Release Details

LABEL Level Plane
RELEASED ON 10/26/2007


Self Titled

posted on 1/2008   By: Tyler Wagnon

Brooklyn, NY’s Tombs is a three-piece featuring Mike Hill (ex-Anodyne, ex-Versoma) on vocals and guitars, Justin Ennis (The Heuristics) on drums, while Dominic Seita (Speedloader) rounds out the band on bass. Hill formed the band shortly after the demise of Versoma and the trio found themselves jelling extremely quickly. After being together for a short amount of time the band went ahead and started recording what would become this debut EP in marathon sessions at the band’s home rehearsal space. The result is a reasonably promising seven tracks that span about twenty-six minutes.

Like so many recent bands, Tombs tries their hand at NeurIsis style sludgy, yet melodic dissonance. And like so many of those bands, these guys do a relatively good job at executing the style but ultimately fail to do much to take the sound to a new level. With their dense, bass-y tone, the trio resides firmly on the sludgy side of the spectrum with the majority of the material being slow moving and heavy accented by contemplative, emotional melodies with the occasional jaunt into more punk-ish pacing and presentation (“Calvaire” is a good example).

Tombs really has two main issues. First, the EP is a bit uneven with a few really good tracks and few really blah tracks. When you release something this short you have to take advantage of ever moment. Second, most of what really sticks out sounds like other bands. For example, the simple melody and droning, dull vocals of “Course of Empire” are very effective but they sound very similar to Jesu. Another example is the more hardecore-ish “Monuments” that sounds like blatant early Neurosis worship. My personal favorite track “Darker Than Your Thoughts” with its brooding build-up that utilizes a simple, haunting melody and gradually intensifying drums reminds me a bit too much of Mouth of the Architect.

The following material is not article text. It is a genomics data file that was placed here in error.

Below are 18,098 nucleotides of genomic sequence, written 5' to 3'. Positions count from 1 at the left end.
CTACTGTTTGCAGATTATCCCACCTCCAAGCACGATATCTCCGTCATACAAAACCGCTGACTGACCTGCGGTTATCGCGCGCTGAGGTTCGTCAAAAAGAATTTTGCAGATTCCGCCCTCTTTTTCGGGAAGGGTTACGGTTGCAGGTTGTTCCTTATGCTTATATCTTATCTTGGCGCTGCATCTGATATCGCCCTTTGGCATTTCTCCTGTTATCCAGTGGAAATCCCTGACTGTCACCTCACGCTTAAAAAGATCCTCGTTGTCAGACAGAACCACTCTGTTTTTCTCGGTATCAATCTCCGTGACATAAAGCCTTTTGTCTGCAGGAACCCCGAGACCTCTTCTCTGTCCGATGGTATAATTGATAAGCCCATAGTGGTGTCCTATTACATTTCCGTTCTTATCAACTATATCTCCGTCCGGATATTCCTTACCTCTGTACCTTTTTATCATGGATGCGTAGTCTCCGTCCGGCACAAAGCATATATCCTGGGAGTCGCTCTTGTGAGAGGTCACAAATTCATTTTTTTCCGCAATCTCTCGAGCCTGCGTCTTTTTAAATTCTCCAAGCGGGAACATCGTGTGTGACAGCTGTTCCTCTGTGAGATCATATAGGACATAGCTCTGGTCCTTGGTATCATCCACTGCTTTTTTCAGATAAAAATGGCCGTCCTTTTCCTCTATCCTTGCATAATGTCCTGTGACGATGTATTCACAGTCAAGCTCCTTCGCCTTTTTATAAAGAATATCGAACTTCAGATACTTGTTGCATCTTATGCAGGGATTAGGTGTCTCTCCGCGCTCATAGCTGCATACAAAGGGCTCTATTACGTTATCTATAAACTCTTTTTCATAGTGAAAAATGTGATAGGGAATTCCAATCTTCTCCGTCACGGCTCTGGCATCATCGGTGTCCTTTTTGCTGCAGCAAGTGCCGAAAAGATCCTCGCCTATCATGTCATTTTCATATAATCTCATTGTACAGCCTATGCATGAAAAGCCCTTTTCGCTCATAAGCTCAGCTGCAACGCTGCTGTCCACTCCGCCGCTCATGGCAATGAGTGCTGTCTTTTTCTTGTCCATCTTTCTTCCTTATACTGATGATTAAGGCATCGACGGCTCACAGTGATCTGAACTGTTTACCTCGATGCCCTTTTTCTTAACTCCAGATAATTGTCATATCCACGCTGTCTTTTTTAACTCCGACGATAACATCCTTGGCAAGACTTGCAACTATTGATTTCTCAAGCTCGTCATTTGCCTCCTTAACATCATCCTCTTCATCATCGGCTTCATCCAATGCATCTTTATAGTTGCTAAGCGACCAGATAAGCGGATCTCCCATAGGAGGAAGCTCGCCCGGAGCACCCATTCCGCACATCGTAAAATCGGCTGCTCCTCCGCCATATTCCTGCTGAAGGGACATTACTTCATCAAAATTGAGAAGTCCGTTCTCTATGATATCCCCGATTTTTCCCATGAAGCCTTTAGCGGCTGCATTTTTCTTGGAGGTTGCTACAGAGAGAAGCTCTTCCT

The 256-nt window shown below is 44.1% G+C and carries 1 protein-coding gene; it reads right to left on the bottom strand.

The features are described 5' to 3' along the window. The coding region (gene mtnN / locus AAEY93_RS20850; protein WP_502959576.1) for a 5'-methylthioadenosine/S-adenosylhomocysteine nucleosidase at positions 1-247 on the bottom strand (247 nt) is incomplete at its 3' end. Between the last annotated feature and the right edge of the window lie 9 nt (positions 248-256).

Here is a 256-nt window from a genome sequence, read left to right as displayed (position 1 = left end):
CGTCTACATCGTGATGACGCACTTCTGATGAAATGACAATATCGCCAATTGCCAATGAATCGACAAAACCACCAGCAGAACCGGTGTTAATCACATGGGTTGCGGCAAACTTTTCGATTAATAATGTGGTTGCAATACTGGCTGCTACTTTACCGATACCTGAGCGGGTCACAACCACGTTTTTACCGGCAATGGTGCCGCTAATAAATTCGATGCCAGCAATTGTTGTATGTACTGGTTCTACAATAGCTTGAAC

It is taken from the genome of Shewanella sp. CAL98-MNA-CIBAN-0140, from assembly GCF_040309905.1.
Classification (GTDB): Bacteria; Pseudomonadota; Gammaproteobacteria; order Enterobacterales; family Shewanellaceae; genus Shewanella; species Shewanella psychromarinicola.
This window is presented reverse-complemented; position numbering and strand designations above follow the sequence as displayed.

On the whole, I really enjoy most of what Tombs offer up here on this EP, but it’s really hard to give a ringing endorsement for twenty-six minutes of hit and miss music that doesn’t do much to separate itself from its peers. While I feel the genre is getting close to a saturation point (like the metalcore boom, but with very little chance of any bands moving on to mainstream success), Tombs have a mature lineup, the ability to pen a decent tune, and a generally enjoyable sound; they really just need to become a little more consistent and develop their own niche within the style.


The Grand Annihilation
All Empires Fall
Savage Gold
Path of Totality
Winter Hours